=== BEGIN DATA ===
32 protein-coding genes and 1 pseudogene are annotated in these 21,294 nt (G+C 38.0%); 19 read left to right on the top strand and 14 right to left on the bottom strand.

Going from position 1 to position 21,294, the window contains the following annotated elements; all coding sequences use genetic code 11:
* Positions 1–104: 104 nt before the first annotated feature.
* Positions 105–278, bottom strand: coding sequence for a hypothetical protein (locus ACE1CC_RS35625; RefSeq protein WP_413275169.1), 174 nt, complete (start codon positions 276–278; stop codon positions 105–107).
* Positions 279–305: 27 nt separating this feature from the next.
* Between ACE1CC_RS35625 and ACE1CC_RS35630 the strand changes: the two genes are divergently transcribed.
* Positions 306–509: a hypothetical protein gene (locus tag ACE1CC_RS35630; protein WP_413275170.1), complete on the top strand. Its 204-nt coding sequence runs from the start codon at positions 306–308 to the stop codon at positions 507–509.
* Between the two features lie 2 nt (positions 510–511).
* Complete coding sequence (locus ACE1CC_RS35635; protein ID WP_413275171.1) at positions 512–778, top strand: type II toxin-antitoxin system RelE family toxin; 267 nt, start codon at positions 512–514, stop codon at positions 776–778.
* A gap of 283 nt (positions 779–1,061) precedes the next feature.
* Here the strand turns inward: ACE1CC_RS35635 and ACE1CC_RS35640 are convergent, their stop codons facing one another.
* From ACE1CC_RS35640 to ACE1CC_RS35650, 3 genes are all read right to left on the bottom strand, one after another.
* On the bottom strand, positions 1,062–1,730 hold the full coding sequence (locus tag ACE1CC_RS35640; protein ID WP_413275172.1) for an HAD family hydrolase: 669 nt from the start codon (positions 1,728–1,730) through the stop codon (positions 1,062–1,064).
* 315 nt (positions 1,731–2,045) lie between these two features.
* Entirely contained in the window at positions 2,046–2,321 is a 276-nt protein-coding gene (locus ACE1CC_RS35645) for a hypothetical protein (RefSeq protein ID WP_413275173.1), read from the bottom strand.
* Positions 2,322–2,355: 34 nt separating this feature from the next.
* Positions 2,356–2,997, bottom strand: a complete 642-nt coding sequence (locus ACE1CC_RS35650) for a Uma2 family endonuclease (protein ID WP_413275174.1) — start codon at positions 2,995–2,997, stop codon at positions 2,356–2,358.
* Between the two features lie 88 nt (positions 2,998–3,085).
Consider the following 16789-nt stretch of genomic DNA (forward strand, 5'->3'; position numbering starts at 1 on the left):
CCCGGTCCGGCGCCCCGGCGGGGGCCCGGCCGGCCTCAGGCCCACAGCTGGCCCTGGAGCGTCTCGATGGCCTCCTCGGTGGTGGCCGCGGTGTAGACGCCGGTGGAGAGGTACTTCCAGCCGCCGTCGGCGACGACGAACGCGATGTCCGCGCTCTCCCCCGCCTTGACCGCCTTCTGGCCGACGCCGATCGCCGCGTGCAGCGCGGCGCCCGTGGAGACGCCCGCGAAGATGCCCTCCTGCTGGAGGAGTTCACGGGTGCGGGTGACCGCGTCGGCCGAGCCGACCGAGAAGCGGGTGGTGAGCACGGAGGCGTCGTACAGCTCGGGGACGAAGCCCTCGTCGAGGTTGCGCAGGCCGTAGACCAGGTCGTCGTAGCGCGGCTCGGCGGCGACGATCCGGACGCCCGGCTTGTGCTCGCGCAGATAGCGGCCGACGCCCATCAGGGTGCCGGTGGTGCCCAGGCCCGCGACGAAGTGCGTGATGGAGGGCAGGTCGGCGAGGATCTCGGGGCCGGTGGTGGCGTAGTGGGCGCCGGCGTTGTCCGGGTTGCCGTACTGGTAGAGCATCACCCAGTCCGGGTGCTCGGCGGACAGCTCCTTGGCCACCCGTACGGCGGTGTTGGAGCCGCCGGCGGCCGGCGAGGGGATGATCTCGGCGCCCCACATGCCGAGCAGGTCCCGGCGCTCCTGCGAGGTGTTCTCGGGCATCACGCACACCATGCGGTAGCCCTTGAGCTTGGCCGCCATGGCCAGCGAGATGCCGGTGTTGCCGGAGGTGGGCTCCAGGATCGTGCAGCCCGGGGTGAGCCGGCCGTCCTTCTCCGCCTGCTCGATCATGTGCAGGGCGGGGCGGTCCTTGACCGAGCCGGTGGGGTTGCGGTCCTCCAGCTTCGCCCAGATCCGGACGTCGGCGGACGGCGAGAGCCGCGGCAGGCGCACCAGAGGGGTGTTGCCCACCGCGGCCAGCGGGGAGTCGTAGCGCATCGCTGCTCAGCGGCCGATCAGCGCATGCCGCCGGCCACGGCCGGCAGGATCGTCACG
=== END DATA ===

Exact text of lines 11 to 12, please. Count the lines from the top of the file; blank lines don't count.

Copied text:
* Here the strand turns inward: ACE1CC_RS35635 and ACE1CC_RS35640 are convergent, their stop codons facing one another.
* From ACE1CC_RS35640 to ACE1CC_RS35650, 3 genes are all read right to left on the bottom strand, one after another.